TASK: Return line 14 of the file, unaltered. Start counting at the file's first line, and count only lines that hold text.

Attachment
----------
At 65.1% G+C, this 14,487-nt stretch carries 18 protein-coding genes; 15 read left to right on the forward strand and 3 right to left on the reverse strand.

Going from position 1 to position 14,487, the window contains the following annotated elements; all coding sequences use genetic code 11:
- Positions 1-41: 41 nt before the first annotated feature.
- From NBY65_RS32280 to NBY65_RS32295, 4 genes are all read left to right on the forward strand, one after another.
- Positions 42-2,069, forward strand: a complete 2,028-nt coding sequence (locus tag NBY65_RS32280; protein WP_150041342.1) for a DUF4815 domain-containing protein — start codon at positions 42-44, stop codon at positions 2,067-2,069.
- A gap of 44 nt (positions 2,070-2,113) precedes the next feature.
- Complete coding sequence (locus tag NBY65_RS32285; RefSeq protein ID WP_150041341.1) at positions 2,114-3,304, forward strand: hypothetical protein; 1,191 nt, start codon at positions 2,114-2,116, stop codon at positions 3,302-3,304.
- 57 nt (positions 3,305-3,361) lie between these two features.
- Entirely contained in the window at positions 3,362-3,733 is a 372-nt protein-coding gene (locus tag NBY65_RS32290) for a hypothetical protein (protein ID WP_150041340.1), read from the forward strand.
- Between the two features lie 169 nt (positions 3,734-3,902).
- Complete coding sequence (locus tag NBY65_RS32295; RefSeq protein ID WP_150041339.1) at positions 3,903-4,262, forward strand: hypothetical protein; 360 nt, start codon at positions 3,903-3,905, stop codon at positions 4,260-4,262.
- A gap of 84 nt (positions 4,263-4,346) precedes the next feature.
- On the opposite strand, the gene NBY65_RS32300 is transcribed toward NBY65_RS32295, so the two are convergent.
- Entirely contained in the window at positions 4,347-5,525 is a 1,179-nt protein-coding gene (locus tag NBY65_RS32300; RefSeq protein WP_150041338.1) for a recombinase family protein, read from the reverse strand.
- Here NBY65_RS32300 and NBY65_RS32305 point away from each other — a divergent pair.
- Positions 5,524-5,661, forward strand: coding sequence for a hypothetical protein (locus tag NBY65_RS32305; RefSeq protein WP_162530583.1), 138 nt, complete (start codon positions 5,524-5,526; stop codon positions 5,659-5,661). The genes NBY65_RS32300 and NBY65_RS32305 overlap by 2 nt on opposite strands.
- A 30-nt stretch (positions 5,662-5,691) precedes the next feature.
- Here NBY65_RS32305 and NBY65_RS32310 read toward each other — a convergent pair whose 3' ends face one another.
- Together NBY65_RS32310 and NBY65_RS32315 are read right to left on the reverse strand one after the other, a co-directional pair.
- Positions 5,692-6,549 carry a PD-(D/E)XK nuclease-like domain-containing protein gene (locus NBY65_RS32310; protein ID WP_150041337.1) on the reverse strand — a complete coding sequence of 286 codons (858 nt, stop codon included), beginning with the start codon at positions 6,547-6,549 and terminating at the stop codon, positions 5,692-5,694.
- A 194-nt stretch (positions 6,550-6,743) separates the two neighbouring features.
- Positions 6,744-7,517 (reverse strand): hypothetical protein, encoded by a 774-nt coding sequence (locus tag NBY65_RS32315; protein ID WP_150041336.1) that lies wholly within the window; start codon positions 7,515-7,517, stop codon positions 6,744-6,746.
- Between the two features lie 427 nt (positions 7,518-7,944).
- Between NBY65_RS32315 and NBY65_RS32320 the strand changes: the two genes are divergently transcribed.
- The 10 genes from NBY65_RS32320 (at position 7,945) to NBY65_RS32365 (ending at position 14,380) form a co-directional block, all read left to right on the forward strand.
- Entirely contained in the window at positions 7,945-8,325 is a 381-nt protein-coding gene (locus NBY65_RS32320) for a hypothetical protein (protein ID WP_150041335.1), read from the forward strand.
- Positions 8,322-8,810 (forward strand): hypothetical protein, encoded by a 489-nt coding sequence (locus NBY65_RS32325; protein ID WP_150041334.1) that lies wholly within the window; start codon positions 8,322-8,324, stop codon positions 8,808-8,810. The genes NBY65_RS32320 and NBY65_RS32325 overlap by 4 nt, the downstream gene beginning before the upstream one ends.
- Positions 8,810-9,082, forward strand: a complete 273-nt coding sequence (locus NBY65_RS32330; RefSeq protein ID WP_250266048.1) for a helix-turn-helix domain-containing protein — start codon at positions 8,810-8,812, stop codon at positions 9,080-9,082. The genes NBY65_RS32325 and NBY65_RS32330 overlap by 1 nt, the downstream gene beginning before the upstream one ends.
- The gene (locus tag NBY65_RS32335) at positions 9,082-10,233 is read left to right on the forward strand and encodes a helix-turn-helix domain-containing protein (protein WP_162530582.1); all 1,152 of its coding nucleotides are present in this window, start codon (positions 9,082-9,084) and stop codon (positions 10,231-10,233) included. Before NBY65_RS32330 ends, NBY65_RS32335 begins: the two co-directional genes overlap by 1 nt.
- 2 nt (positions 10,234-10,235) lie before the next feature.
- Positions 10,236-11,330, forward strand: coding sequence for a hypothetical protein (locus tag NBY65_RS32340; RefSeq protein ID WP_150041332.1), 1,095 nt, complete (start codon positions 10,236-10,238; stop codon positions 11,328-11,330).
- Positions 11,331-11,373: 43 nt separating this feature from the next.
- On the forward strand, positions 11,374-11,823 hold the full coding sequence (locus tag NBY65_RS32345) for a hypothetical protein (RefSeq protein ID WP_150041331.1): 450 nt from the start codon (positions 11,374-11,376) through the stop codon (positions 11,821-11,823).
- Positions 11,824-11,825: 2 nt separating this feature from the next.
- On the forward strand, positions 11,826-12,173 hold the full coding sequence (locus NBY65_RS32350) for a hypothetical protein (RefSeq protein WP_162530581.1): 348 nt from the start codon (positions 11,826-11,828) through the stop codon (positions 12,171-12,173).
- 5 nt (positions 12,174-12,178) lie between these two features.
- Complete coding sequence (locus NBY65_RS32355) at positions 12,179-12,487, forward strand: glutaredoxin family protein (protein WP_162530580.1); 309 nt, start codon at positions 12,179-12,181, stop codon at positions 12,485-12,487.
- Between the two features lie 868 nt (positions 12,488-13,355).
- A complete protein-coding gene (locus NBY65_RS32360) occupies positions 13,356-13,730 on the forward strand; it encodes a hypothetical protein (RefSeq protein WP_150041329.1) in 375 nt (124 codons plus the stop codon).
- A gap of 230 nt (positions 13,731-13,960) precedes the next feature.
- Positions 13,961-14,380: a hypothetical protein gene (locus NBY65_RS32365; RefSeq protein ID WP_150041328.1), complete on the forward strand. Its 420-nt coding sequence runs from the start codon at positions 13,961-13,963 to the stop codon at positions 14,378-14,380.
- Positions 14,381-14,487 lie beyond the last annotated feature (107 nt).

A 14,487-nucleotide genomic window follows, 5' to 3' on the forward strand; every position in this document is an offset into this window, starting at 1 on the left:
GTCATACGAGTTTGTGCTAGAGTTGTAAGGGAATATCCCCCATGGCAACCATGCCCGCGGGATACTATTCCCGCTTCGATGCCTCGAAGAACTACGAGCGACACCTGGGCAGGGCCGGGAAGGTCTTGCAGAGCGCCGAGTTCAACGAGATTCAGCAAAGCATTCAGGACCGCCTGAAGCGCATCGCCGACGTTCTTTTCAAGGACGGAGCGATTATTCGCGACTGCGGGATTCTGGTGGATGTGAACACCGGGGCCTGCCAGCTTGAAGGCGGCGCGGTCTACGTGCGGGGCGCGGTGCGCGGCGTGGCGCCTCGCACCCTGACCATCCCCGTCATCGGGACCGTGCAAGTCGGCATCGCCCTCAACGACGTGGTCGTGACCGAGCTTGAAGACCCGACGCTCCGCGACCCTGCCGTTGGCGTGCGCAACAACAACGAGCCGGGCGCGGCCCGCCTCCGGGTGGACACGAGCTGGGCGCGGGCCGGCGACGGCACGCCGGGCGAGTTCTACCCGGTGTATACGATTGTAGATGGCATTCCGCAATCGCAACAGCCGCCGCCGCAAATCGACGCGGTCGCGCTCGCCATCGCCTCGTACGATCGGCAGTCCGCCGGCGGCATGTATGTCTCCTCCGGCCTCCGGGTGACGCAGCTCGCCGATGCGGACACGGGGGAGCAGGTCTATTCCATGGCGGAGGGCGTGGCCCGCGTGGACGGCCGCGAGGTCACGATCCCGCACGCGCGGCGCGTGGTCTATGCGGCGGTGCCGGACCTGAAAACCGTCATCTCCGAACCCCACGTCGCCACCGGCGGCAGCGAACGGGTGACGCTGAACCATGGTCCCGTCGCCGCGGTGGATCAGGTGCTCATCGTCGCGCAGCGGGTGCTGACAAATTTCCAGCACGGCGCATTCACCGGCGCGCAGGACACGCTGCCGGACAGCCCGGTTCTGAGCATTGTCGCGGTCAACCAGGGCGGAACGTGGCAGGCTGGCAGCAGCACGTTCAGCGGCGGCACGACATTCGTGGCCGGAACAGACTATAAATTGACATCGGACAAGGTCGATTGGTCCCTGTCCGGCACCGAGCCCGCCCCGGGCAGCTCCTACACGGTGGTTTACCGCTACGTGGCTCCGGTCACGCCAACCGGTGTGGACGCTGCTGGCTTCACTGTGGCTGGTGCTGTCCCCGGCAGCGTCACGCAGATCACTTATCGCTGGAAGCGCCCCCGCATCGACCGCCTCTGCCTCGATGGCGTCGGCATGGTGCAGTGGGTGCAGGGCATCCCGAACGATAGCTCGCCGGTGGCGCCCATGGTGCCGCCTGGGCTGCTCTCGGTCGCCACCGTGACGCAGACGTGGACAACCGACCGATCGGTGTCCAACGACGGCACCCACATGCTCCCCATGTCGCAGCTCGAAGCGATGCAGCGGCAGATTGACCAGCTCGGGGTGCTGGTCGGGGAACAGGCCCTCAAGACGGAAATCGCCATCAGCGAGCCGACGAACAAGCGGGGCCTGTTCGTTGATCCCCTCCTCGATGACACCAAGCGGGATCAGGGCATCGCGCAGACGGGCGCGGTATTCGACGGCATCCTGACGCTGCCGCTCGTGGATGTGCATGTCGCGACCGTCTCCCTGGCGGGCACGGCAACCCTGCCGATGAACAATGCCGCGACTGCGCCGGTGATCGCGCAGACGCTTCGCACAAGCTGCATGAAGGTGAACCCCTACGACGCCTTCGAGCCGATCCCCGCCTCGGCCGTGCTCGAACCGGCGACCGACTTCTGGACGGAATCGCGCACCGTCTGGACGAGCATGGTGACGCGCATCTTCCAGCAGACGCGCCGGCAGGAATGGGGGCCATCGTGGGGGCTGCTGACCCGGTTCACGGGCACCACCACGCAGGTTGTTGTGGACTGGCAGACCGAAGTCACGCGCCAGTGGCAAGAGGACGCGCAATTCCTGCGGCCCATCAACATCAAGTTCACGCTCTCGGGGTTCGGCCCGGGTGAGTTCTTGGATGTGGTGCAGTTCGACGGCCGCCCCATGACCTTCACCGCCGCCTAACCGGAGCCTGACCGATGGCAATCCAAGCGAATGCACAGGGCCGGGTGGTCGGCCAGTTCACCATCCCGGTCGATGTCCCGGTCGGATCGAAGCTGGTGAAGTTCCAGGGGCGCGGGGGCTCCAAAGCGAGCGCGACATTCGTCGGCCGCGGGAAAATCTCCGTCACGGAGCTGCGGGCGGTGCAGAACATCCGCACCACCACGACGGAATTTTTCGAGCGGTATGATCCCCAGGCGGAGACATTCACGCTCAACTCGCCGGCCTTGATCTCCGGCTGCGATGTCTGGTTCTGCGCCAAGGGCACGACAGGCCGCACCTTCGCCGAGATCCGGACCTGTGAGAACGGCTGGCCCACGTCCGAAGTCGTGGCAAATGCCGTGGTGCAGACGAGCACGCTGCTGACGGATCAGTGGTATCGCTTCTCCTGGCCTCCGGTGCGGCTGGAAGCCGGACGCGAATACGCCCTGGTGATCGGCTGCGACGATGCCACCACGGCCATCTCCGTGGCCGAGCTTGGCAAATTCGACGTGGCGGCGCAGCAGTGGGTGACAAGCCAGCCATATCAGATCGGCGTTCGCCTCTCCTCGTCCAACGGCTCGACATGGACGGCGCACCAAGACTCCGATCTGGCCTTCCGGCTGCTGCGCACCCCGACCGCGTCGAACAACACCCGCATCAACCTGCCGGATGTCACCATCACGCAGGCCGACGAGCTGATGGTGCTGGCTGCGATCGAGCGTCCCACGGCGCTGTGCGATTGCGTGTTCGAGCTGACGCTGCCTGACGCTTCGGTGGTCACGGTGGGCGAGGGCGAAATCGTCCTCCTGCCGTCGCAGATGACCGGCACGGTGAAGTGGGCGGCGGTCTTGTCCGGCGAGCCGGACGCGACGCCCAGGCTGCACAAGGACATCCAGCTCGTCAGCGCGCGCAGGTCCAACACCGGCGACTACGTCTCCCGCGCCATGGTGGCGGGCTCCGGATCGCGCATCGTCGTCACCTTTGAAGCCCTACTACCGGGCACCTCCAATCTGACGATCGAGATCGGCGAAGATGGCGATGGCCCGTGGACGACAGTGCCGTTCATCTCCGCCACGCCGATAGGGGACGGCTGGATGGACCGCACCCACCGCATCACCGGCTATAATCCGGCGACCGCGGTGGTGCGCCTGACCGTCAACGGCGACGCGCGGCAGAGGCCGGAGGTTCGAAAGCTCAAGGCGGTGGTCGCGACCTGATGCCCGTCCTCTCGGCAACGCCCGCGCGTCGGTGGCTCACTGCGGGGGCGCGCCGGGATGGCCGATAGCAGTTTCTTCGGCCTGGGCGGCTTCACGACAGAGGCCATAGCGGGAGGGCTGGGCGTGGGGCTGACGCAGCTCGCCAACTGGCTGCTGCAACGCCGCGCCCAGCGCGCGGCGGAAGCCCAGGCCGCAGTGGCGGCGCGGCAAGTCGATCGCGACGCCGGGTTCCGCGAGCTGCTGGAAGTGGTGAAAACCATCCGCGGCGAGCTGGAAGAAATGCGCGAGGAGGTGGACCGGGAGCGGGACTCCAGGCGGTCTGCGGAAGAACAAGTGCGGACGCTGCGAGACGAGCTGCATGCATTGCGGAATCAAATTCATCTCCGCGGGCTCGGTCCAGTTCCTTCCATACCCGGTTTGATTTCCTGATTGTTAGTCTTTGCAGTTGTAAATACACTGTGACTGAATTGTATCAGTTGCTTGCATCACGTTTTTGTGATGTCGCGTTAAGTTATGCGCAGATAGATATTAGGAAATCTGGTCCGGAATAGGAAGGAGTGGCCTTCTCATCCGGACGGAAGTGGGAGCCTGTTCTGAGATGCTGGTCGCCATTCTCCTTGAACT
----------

- Entirely contained in the window at positions 4,347-5,525 is a 1,179-nt protein-coding gene (locus tag NBY65_RS32300; RefSeq protein WP_150041338.1) for a recombinase family protein, read from the reverse strand.